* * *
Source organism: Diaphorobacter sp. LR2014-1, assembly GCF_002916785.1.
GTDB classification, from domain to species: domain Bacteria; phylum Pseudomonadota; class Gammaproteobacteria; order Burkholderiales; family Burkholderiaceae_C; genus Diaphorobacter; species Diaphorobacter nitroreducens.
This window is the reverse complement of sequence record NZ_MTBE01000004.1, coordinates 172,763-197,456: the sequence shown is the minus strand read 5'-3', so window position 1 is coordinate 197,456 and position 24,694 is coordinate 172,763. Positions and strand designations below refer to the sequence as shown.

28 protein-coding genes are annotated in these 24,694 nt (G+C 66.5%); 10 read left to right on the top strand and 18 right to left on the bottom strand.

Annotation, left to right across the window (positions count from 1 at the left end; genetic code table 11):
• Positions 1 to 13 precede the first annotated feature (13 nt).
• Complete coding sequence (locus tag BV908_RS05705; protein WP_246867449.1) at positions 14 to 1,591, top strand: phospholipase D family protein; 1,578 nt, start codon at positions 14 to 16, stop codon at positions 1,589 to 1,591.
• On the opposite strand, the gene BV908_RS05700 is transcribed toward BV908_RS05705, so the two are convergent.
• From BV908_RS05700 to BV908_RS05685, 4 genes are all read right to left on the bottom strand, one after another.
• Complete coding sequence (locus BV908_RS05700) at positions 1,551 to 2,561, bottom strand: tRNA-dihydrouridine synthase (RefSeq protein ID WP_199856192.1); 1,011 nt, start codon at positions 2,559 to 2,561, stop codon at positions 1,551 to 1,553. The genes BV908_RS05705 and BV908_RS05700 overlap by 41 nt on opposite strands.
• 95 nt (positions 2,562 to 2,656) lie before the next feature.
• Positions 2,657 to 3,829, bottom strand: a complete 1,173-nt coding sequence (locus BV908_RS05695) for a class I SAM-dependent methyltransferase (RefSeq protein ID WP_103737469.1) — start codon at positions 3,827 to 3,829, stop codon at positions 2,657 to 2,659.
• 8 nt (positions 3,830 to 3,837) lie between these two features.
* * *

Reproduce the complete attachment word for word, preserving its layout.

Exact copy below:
Source organism: Diaphorobacter sp. LR2014-1, assembly GCF_002916785.1.
GTDB classification, from domain to species: domain Bacteria; phylum Pseudomonadota; class Gammaproteobacteria; order Burkholderiales; family Burkholderiaceae_C; genus Diaphorobacter; species Diaphorobacter nitroreducens.
This window is the reverse complement of sequence record NZ_MTBE01000004.1, coordinates 172,763-197,456: the sequence shown is the minus strand read 5'-3', so window position 1 is coordinate 197,456 and position 24,694 is coordinate 172,763. Positions and strand designations below refer to the sequence as shown.

28 protein-coding genes are annotated in these 24,694 nt (G+C 66.5%); 10 read left to right on the top strand and 18 right to left on the bottom strand.

Annotation, left to right across the window (positions count from 1 at the left end; genetic code table 11):
• Positions 1 to 13 precede the first annotated feature (13 nt).
• Complete coding sequence (locus tag BV908_RS05705; protein WP_246867449.1) at positions 14 to 1,591, top strand: phospholipase D family protein; 1,578 nt, start codon at positions 14 to 16, stop codon at positions 1,589 to 1,591.
• On the opposite strand, the gene BV908_RS05700 is transcribed toward BV908_RS05705, so the two are convergent.
• From BV908_RS05700 to BV908_RS05685, 4 genes are all read right to left on the bottom strand, one after another.
• Complete coding sequence (locus BV908_RS05700) at positions 1,551 to 2,561, bottom strand: tRNA-dihydrouridine synthase (RefSeq protein ID WP_199856192.1); 1,011 nt, start codon at positions 2,559 to 2,561, stop codon at positions 1,551 to 1,553. The genes BV908_RS05705 and BV908_RS05700 overlap by 41 nt on opposite strands.
• 95 nt (positions 2,562 to 2,656) lie before the next feature.
• Positions 2,657 to 3,829, bottom strand: a complete 1,173-nt coding sequence (locus BV908_RS05695) for a class I SAM-dependent methyltransferase (RefSeq protein ID WP_103737469.1) — start codon at positions 3,827 to 3,829, stop codon at positions 2,657 to 2,659.
• 8 nt (positions 3,830 to 3,837) lie between these two features.